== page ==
Thursday, July 26, 2007

What to do about Vance's Legion....

For most of you who have been reading this blog for some time, you know that I’ve taken an interest in Vance’s Legion. Now I’m trying to decide what to do with the information that I’ve collected.

In the spring of 1862, Col. Zebulon B. Vance came up with the idea of recruiting a Legion. A Legion is an organization composed of Infantry, Cavalry, and Artillery. His motivation behind the Legion seems to solely be gaining a brigadier general’s star. Maybe that’s not quite a fair assessment, but that is the way it comes across in Vance’s correspondence.

Once gaining approval from the Confederate officials in Richmond, Vance began to run into problems. Vance had assumed that he would be able to get help from the governor in Raleigh - NOT! - They were of different political persuasions, and since Vance had not sought their approval, they turned a deaf ear to the young colonel. Vance assumed that he would be able to get companies already formed and in the training camps around Raleigh - NOT! See above for the reason.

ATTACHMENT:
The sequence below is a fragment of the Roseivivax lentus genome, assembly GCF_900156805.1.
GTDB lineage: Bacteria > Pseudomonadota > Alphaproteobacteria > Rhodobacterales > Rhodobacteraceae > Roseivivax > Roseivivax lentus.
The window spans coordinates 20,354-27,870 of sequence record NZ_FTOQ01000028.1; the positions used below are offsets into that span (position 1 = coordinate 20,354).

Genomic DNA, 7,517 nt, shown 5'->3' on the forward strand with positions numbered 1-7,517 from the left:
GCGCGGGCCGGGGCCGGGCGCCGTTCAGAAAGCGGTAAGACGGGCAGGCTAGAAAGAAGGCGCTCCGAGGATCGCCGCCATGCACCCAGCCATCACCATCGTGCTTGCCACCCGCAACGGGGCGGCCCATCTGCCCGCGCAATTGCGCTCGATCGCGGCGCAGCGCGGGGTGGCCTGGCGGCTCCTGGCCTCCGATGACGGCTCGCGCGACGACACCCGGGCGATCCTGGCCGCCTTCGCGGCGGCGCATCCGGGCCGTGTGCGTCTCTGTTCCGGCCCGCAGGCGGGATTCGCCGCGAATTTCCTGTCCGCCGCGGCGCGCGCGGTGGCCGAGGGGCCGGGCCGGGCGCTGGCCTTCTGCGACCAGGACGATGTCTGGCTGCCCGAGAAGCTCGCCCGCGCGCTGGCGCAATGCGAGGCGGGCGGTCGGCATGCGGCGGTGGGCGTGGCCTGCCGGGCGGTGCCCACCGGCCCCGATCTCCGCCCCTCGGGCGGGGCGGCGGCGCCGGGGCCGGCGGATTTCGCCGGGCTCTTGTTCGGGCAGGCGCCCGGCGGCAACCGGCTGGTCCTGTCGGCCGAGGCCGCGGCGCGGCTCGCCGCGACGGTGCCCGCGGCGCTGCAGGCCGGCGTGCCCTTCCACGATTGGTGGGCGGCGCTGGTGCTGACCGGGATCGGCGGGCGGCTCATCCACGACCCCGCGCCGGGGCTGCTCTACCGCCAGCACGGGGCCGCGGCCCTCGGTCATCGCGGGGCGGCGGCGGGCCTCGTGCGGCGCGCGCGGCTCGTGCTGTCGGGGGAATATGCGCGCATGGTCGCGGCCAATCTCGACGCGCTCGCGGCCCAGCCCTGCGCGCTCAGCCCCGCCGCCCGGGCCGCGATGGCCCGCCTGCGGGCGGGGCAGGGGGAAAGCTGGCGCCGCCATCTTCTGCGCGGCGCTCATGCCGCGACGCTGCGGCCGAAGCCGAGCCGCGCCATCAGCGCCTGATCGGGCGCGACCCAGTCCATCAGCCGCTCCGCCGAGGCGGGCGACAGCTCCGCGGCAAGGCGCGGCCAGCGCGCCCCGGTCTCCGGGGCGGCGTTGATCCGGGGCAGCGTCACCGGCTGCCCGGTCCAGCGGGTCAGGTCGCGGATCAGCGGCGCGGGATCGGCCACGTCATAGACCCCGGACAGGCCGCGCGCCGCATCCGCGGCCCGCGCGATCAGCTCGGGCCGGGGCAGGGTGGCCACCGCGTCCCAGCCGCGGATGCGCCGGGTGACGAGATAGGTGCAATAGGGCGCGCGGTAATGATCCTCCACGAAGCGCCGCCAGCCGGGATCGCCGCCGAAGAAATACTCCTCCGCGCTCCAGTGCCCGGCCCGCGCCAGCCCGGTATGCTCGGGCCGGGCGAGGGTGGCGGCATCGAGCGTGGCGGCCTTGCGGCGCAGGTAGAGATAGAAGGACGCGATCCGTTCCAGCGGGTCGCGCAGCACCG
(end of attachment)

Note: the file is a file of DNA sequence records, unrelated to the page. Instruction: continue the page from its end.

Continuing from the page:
Vance was facing a tight deadline regarding the Conscription Act. He basically had thirty days to finish his recruitment for his Legion. However, Vance could not even secure a pass from his commanding officer to allow him to go and recruit himself. Lastly, there were other people out recruiting, taking (not on purpose) men from the areas that Vance was most popular - his former 10th Congressional District, in the mountains of the western part of the state.

In the end, Vance was only able to recruit four companies for his Legion, three of infantry and one of cavalry, before his time ran out. The Legion failed, not only because it never met its recruitment goals, but because the idea of Legions became unpopular with the Confederate high command. Those four companies joined other regiments.

That leads me to this: I’ve come up with enough primary sources (there are almost no secondary sources) on Vance’s Legion to put together a small booklet on the organization. Say maybe 30 or 40 pages, with a roster. Would anyone out there be interested in a book on a group that never really existed?

Please drop me a line and let me know. I would probably self-publish the book. I’ve written eight books and have always worked with traditional publishers. The self publishing route would be a different road for me. I’m interested in your feedback!

No comments: